|The splatter eventually arrives in BOSQUE DE MUERTE ...|
Much of the central portion of the film concentrates on Silvia’s musings about the fate of her mother all those years ago. In a somewhat unlikely development, it turns out that the hulking Jaguar was her childhood sweetheart and they reconnect – with him calling her: “The perfumed one” (which is perhaps lost in translation). The other teenagers frolic around the property and it’s all fun and games until they discover Adolfo has gone missing on the very same lake that Silvia’s mother vanished on. Before long (well, admittedly 60 minutes into this 80-minute movie) an axe-wielding killer turns up and starts logging some teens …
Curiously, given its teen slasher pedigree and adherence to many of the subgenre’s tropes, the film rejects the usual one-death-every-fifteen-minutes to top load the slasher action to the end of the film. This is unlike Galindo Jr’s 80s movies that spread the slasher action out across the running time. However, the film’s easy charm and quirky characters certainly help fill the gap. Jaguar is an early, if unlikely, eco-warrior – who will shotgun anyone who threatens his trees (and even practices bonsai in his ranger’s cabin). Tamara is the ‘Sally’ character, who is afraid of everything (including horses), but who – unlike many modern horror characters – comes off more fun than annoying. Alejandra Espejo as Silvia even manages to keep a straight face when she is required to mimic Lynda Day George in PIECES (1983); rolling her eyes and gnashing her teeth, shouting “Bastido! BASTIDO!” after finding two of her friends butchered.
|The Mexican Lynda Day George!|
The killer’s identity is certainly predictable, but the motive is as nonsensical as it is loopy. However, the violence in the film is somewhat uneven, with some effective gore gags and some ineptly handled death scenes that make it difficult to fathom what occurred. The film does, however, boast the show-stopping scene where the killer throws a severed head through the window at two startled girls.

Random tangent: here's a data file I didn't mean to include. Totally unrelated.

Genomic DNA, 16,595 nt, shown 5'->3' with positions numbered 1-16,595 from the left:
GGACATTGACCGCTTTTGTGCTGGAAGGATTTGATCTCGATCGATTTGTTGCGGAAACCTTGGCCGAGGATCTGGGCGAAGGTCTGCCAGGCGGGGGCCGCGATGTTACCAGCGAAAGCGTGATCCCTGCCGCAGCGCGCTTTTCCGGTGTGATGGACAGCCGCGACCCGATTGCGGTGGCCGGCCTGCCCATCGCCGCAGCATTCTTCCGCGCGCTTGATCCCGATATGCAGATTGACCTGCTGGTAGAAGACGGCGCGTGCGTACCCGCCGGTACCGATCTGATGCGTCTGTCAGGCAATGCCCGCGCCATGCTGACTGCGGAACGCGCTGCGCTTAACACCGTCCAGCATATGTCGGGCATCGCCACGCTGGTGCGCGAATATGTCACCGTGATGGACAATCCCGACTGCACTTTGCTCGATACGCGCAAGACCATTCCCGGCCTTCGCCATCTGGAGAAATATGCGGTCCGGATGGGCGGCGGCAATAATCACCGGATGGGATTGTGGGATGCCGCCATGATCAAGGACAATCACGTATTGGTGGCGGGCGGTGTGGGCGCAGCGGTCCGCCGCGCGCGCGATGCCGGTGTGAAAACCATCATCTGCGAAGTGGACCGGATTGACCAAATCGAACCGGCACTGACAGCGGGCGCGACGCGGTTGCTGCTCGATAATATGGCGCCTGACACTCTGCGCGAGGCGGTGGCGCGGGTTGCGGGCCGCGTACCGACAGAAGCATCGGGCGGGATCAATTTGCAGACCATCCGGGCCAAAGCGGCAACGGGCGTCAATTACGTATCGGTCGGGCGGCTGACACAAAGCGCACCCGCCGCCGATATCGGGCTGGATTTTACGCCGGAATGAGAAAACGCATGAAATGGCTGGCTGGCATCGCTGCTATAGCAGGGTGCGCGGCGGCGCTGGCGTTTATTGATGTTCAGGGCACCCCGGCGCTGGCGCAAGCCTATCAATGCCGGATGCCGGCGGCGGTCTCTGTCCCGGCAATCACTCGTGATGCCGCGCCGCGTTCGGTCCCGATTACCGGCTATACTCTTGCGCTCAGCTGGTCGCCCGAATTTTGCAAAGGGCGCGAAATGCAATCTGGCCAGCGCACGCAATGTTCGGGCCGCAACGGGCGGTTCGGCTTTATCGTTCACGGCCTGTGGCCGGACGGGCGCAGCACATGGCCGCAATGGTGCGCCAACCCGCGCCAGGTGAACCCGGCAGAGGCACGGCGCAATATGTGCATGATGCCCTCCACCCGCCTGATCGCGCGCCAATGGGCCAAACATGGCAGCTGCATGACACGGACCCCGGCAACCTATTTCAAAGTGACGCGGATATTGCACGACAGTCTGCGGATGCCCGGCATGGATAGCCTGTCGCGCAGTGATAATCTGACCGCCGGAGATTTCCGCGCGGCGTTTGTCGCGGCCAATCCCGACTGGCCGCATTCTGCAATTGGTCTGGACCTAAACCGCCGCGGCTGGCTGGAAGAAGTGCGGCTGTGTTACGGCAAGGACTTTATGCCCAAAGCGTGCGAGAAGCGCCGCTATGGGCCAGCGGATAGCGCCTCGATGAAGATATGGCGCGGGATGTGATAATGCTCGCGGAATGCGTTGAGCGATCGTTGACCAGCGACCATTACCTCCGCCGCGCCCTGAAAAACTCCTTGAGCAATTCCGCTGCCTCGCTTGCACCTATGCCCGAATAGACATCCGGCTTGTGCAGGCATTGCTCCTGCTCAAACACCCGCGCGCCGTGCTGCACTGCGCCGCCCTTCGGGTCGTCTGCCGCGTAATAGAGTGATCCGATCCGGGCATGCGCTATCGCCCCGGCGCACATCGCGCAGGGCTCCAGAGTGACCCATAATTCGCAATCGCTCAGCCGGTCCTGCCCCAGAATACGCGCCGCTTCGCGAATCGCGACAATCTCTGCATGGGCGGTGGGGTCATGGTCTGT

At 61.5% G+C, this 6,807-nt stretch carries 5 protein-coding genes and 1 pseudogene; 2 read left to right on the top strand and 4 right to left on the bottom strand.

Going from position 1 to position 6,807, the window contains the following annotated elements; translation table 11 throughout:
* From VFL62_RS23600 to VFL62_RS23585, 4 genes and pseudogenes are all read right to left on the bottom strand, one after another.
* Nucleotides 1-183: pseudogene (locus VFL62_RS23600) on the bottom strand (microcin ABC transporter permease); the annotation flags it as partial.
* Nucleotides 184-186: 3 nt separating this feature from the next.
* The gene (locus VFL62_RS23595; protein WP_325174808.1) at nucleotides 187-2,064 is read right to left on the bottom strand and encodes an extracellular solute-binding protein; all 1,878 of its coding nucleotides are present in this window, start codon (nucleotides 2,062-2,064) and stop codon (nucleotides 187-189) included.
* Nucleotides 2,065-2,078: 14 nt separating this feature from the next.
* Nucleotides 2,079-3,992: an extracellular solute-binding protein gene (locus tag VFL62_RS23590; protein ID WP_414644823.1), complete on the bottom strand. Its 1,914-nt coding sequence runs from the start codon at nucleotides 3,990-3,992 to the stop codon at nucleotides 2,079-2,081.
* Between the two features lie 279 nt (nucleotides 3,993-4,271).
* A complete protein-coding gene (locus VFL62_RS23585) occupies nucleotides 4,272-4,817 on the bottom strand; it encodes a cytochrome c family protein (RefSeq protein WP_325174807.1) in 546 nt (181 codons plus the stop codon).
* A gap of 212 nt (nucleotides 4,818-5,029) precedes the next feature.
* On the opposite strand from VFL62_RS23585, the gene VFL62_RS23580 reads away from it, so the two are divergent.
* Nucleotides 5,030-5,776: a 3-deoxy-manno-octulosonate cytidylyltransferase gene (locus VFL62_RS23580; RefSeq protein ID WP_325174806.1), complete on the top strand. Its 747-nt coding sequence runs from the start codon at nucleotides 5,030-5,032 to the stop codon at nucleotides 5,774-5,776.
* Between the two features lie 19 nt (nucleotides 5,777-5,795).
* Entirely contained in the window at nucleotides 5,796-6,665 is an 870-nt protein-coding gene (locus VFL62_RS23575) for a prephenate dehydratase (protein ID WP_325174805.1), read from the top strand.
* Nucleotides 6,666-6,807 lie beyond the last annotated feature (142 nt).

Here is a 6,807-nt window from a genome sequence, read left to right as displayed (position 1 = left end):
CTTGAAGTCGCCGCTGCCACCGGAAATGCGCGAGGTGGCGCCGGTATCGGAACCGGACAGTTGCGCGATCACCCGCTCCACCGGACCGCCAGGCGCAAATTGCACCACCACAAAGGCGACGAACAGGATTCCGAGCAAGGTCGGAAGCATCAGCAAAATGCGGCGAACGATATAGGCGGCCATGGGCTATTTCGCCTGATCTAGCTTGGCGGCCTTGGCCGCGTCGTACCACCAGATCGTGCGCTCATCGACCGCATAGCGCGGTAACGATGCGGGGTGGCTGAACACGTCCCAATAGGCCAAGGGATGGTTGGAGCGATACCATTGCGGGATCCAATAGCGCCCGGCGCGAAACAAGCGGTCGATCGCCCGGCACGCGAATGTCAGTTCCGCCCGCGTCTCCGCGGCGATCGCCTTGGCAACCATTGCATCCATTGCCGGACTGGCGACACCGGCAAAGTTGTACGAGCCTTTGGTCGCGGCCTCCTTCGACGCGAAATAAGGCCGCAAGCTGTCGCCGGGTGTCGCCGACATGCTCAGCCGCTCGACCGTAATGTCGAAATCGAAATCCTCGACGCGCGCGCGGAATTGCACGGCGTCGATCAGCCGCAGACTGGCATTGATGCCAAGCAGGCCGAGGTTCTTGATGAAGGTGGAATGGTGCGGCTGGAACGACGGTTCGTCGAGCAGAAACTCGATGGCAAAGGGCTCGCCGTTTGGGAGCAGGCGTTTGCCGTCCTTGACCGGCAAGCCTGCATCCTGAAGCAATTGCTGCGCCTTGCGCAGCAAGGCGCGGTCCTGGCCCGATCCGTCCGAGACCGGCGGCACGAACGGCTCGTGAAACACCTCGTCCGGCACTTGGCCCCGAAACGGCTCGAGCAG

Alejandra Espejo perhaps took the cliché of the over-aged teen a little too far (she was around 43 when she made this!). The actress passed away in 2004 at the age of 54. A familiar face to Mexican slasher fans might be Andrés García Jr. as Adolfo – who had a floating axe-to-the-head in CEMETERY OF TERROR (1985), but whose character here frustratingly vanishes at the midway point never to be seen again. Andrés Bonfiglio was in Ruben Galindo Jr’s later slasher GRAVE ROBBERS (1989). Man-mountain Jorge Reynoso fulfils the trope peculiar to Mexican genre cinema of the stoic yet heroic middle-aged man who saves the day. Director Carlos David Ortigoza was perhaps an odd choice as director. Previous to this he had directed 253 episodes of a romance telenovela in the mid 1970s.
It is unclear whether BOSQUE DE MUERTE got any kind of cinema release in its native Mexico but given the avalanche of STV releases at the time it’s perhaps unlikely. Despite its flaws, the film is still a fun ride and worthy of rescuing from obscurity if you can find a copy deep in the woods.
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female: 2 / male: 5
1) Male killed (method unseen)
2) Male hacked with axe
3) Male decapitated (off screen)
4) Female has throat slit with knife
5) Female found with hatchet to the head
6) Male killed (method unseen)
7) Male shot dead